Batt insulation has been the most popular and frequently used form of insulation since the accidental discovery of fiberglass in 1930. It can be composed of a variety of materials including; fiberglass, rock (mineral) wool, plastic or natural fibers. Batt insulation is normally manufactured in precut blocks or blankets of multiple shapes and sizes that can be hand cut and sized to fit specific areas. This type of insulation can also include facings built of Kraft paper, foil Kraft paper or vinyl that act as a vapor or air barrier. These facings help protect the insulation material from moisture exposer or rotting. The two most prominent types of batt insulation are made of fiberglass or rock wool.

Fiberglass vs Rock Wool

Materials with a higher thermal resistance often have a very low density. The resistance is higher because heat and energy take additional time to travel through a low-density material due to the extra space between atoms. A Cottonball is a great example of a low-density object with a high thermal resistance. Cottonballs are composed of widely spaced fibers surrounded by large air pockets. Cotton has an extremely similar molecular and physical structure to fiberglass, one of the leading insulators in the construction industry.

Pink fiberglass batts insulation

Figure 3: Pink fiberglass batts insulation

Fiberglass has been the most popular insulation for over 80 years. It is a convenient, easy to install, affordable option for “do it yourself” home owners. Fiberglass is formed when extremely fine glass particles adhere together after being treated with a chemical bonding spray. It can be installed in the form of blankets and batts or loose filled and blown in to the area requiring insulation. Fiberglass is manufactured to be low or high density with low-density R-values of 11 and high-density values of 15. The lower density option is convenient for homes that require layered insulation so a more accurate R-value can be achieved. Fiberglass is a flexible material that can be easily molded around pipes and floor boards to achieve maximum insulation coverage. It is also crucial when installing fiberglass to not compressed the material. The additional air pockets in the material help increase the thermal resistance and make it more difficult for heat to pass through.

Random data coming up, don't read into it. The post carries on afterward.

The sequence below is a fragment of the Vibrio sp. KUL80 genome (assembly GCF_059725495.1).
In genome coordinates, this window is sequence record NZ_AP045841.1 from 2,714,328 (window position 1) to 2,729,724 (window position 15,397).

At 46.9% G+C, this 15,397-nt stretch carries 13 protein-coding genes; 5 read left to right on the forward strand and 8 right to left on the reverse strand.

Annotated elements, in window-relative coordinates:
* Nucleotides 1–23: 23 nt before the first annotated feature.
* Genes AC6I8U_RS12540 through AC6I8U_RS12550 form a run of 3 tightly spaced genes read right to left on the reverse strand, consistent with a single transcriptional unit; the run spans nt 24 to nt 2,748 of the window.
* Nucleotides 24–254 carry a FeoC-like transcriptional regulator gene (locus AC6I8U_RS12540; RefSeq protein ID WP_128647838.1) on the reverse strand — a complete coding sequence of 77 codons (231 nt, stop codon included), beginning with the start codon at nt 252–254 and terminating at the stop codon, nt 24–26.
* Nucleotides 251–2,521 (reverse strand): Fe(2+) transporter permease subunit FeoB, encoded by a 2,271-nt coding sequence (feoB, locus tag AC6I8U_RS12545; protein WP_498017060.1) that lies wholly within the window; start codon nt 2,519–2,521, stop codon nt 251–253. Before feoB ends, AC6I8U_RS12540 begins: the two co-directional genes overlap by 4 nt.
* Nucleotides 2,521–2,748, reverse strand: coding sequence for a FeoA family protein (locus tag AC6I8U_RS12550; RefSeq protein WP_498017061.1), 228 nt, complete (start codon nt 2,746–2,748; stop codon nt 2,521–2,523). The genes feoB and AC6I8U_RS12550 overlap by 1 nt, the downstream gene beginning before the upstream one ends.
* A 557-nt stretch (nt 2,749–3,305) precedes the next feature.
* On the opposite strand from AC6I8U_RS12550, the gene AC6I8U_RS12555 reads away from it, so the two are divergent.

The new competitor threatening the popularity of fiberglass is rock wool insulation. Rock wool (also known as mineral wool) is formed by melting basalt and slag at 3000°F (slag is a waste produced during the production of steel). The heated substance is then strung into long strands using steam pressure and compressed into dense mats. Rock wool is a naturally fire-resistant substance without any chemical treatments, so it is frequently used as a blockade. It is manufactured into extremely thick mats that can be easily installed without the use of staples or additional tools. As a naturally water-resistant material, rock wool can resist moisture build up, mold and rot. Table 2 below compares the two varieties of insulation.

Standard rock wool (mineral wool) batt insulation

Figure 4: Standard rock wool (mineral wool) batts insulation

Factor Fiberglass Rock Wool
R-Value 2.2 – 2.7 per inch 3.0 – 3.3 per inch
Size Wide range of sizes Only available in unfaced batts
Sustainability 20 – 30% recycled material 70% < recycled materials
Cost 2×6 wall costs $0.57 – $0.72 per Sq. Ft 2×6 wall costs $1.00 – $1.10 per Sq. Ft
Density 0.5 – 1 Lbs. per cubic ft 1.7 Lbs. Per cubic ft
Water resistance Not resistance to moisture Hydrophobic – fully water resistant
Loose-fill Quick, easy, economical Does exist but difficult and expensive to find
Installation Come in multiple sizes and can be shaped/cut with a serrated blade – requires staples Dense, firm batts friction fit into place – no staples required
Fire resistance Noncombustible Extremely fire resistant


Fiberglass and rock wool are both effective insulations that increase energy saving and lower the amount of power consumed by a household. Many buildings and homes are insulated using both rock wool and fiberglass. This is a more cost effective alternative and proper installation can harness the benefits of both fiberglass and rock wool. When industries and construction companies take into consideration the thermal properties of material, extra opportunities arise to engineer the most heat efficient product. Energy is becoming a more valuable resource so every opportunity to conserve and harness the most power from energy should be taken advantage of. Installing effective insulation into a home is just a small example of how Canadians can start acting towards reducing consumption and protecting future resources for generations to come.


Green, K. Jackson, T. Herzog, J. Palacois, M. (2016, March). Energy Costs and Canadian Households. Fraser Institute. Retrieved from:

Contributor. (2017, March 24). What’s the Difference: Fiberglass vs. Mineral Wool Insulation. Retrieved from

Thermal Conductivity, Thermal Resistance, R & U-Values. (2018, February 20). Retrieved from

Types of Insulation. (n.d.). Retrieved from


Author: Kallista Wilson, Junior Technical Writer at Thermtest